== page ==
A Boat Tour to Hot Springs Cove, Maquinna Marine Provincial Park

Most of Day 16, May 11th, was taken up by a visit to Hot Springs Cove. I’ll start this post by copying the review that I posted on TripAdvisor, where I rated it “Average”: “I visited Hot Springs Cove in 1991 and had fond memories of it. Four of us had this spectacular place to ourselves. Last week, our boat with 10 people was the first one there, and that was already far too many people. Four people can soak comfortably at high tide – any more get less and less hot water to sit it. By the time we left there were about 25 people and it was ridiculous – the changing facilities are also inadequate for more than about 15 people. It’s a great boat ride to get there (our captain with Ocean Outfitters, Travis, was extremely good), and the forest boardwalk is spectacular, so I might do it again some day, but I probably won’t bother even bringing a bathing suit. BC has some incredible hot spring experiences where you can have a wonderful soak in amazing scenery – this one doesn’t belong on that list.”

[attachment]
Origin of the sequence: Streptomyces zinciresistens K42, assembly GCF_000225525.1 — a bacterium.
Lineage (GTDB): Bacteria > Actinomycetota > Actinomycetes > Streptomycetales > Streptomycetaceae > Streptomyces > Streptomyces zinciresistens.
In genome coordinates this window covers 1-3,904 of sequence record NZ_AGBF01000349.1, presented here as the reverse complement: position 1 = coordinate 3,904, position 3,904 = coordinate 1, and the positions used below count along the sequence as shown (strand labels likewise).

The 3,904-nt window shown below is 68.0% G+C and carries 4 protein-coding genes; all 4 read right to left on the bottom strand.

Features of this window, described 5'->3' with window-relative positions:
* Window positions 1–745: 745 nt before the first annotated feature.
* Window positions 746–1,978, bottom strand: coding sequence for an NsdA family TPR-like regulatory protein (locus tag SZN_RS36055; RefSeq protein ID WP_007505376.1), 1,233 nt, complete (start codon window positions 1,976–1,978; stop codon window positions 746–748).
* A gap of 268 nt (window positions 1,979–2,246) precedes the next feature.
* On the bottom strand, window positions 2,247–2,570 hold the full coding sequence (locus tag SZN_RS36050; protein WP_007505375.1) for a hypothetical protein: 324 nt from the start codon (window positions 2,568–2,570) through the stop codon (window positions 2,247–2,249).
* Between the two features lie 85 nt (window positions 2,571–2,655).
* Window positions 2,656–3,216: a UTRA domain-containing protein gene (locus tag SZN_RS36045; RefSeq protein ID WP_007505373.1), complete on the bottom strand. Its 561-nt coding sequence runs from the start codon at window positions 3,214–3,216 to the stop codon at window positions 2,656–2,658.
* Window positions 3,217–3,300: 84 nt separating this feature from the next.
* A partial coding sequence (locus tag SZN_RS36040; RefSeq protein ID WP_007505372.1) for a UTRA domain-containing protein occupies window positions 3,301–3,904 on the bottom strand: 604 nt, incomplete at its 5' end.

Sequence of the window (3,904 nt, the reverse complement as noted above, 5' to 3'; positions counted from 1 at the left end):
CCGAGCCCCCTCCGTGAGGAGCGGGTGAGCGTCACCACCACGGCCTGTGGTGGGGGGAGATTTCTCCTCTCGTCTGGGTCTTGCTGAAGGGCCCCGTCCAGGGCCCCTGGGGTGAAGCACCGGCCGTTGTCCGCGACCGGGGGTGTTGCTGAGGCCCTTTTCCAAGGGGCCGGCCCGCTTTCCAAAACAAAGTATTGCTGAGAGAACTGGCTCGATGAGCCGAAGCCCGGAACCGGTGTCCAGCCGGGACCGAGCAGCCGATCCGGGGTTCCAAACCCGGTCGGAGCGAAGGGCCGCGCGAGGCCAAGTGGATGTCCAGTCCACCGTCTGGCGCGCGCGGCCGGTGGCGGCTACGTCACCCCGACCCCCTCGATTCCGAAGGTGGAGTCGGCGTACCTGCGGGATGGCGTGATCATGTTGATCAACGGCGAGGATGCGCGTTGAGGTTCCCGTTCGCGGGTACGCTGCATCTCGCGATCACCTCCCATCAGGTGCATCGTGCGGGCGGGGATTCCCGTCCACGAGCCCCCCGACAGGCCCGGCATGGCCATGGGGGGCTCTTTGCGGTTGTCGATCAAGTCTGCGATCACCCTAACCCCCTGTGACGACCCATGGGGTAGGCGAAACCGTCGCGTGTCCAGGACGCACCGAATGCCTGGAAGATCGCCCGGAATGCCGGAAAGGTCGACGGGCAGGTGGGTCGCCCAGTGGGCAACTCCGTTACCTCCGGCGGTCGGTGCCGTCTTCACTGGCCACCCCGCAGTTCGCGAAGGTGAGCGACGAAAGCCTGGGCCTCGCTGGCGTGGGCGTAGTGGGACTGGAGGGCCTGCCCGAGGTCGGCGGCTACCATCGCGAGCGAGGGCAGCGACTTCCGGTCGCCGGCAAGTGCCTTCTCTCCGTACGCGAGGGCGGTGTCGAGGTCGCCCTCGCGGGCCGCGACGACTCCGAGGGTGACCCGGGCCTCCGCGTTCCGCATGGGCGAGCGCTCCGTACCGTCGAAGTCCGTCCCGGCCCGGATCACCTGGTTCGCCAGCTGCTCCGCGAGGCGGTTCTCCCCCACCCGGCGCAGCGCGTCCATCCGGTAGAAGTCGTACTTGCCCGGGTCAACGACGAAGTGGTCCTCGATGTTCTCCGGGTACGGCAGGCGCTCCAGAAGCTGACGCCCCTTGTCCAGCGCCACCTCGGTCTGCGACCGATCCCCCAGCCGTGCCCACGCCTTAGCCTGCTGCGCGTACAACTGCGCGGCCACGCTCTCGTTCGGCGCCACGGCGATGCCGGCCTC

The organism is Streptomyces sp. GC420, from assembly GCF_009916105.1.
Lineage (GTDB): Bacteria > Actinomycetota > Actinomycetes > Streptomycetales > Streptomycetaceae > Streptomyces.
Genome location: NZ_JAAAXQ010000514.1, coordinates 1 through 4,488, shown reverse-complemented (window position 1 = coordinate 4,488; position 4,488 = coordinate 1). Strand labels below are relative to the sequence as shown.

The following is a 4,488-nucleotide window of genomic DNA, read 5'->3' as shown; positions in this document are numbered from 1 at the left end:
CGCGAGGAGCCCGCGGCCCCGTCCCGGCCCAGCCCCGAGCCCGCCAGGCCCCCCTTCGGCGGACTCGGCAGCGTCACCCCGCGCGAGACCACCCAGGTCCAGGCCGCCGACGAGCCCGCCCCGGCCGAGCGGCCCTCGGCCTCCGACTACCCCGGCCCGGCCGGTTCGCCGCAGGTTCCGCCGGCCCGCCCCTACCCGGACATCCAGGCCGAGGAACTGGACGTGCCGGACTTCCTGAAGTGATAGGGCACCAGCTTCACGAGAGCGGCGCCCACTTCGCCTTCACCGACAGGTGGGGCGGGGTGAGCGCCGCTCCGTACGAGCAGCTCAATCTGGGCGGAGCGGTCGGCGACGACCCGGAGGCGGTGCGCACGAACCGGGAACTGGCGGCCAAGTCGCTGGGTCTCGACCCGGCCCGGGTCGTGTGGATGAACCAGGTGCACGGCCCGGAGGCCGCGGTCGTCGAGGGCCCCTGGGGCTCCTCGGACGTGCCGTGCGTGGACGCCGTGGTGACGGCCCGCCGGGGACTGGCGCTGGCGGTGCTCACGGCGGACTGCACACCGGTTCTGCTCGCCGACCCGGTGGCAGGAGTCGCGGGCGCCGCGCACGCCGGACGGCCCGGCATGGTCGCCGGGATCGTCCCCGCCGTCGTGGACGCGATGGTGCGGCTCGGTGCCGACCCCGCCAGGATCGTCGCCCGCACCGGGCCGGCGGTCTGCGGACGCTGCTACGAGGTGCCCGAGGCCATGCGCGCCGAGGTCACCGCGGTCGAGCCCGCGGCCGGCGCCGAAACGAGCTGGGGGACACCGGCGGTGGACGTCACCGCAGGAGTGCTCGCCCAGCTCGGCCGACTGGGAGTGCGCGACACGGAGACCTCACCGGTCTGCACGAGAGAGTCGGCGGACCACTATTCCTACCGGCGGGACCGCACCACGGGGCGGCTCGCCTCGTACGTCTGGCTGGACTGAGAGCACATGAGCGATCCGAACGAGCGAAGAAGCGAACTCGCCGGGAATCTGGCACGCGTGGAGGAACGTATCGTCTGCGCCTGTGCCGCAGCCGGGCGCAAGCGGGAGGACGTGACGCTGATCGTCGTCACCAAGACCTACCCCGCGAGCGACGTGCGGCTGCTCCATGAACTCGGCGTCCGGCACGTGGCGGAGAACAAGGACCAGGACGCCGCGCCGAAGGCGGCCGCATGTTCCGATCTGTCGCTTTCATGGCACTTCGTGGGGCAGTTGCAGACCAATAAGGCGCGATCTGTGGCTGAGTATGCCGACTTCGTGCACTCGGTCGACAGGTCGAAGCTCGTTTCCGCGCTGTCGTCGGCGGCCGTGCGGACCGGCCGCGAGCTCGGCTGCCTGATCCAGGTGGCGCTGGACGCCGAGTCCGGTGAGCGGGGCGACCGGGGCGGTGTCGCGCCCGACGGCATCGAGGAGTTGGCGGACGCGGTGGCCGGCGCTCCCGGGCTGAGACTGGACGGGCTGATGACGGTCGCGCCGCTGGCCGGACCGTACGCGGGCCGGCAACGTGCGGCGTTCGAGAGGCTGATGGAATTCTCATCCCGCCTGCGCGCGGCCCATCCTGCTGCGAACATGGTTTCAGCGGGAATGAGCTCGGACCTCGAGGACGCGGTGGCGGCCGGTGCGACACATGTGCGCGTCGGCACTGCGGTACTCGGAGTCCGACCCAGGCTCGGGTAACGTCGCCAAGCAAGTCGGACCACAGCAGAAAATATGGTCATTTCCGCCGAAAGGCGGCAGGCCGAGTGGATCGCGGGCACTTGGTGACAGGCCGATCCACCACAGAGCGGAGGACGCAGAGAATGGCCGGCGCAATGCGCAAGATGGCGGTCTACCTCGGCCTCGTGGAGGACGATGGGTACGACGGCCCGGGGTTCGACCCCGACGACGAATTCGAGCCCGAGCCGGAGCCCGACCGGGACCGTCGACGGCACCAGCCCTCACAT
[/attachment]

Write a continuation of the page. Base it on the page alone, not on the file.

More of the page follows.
We’ve been getting a lot of rain, but this morning it got heavier and heavier, and by the time we started for Tofino just before 09:30, it was really coming down. Because of the rain, for the first time ever, I took Cathy’s little Nikon, a Coolpix L840, rather than my expensive Canon.

Heavy rain at Green Point Campground, Pacific Rim National Park
Ocean Outfitters is a very professional operation. They have every aspect of running tours down to a quick and simple process.

Ocean Outfitters, Tofino
Walking down to our boat, the “Miss Chief”, which is the furthest yellow one.


C-GIJN is a 1976 Cessna A185F Skywagon that’s operated by Atleo River Air Service.

C-GIJN, a 1976 Cessna A185F Skywagon that's operated by Atleo River Air Service.
A better look at the Canadian Coast Guard ship “Bartlett” that we’d seen in the harbour the day before.

Canadian Coast Guard ship Bartlett in Tofino
Another Coast Guard vessel, the “Cape Kuper”, had arrived while we were walking to our boat. She’s a SAR Lifeboat that was built in Victoria in 2005, and is now based in Victoria.

Coast Guard SAR Lifeboat Cape Kuper